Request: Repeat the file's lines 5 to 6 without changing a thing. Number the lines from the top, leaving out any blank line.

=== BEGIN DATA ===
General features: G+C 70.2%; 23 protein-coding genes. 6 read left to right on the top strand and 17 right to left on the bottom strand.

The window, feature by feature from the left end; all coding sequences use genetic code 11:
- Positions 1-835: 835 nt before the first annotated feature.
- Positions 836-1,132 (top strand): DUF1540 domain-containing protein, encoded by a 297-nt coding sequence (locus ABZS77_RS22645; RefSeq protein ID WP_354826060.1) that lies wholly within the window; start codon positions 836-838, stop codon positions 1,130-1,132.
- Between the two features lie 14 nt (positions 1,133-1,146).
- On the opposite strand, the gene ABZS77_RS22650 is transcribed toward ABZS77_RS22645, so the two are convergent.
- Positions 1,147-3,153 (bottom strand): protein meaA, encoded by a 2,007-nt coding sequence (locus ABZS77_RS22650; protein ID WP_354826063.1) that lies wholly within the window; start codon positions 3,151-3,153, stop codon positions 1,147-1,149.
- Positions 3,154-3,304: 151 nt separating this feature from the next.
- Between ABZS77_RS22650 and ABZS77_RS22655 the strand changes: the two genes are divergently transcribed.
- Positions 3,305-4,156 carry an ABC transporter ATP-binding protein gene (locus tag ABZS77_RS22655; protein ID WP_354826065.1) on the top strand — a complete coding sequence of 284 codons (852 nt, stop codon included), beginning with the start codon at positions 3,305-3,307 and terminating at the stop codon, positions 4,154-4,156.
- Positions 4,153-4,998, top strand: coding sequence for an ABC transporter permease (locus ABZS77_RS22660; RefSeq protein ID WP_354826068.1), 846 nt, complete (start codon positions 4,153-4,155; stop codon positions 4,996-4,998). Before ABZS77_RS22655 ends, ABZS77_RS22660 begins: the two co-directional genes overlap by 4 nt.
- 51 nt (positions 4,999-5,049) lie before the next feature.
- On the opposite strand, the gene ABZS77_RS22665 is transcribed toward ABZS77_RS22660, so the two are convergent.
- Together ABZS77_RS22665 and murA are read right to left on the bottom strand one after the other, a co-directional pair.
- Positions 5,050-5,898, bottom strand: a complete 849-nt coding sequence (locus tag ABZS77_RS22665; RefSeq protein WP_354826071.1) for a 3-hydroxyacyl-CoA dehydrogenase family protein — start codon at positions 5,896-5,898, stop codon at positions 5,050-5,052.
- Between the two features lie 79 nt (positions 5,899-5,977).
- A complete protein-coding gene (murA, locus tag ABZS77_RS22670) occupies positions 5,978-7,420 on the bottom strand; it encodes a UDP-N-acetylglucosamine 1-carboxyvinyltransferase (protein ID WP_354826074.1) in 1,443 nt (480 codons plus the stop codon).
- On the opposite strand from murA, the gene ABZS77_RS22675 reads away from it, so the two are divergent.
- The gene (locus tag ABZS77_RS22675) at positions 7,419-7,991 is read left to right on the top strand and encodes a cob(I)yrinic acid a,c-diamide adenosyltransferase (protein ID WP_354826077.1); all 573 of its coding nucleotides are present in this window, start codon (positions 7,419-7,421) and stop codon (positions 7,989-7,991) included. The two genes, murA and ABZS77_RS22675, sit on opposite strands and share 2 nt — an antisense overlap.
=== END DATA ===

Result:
- Between the two features lie 14 nt (positions 1,133-1,146).
- On the opposite strand, the gene ABZS77_RS22650 is transcribed toward ABZS77_RS22645, so the two are convergent.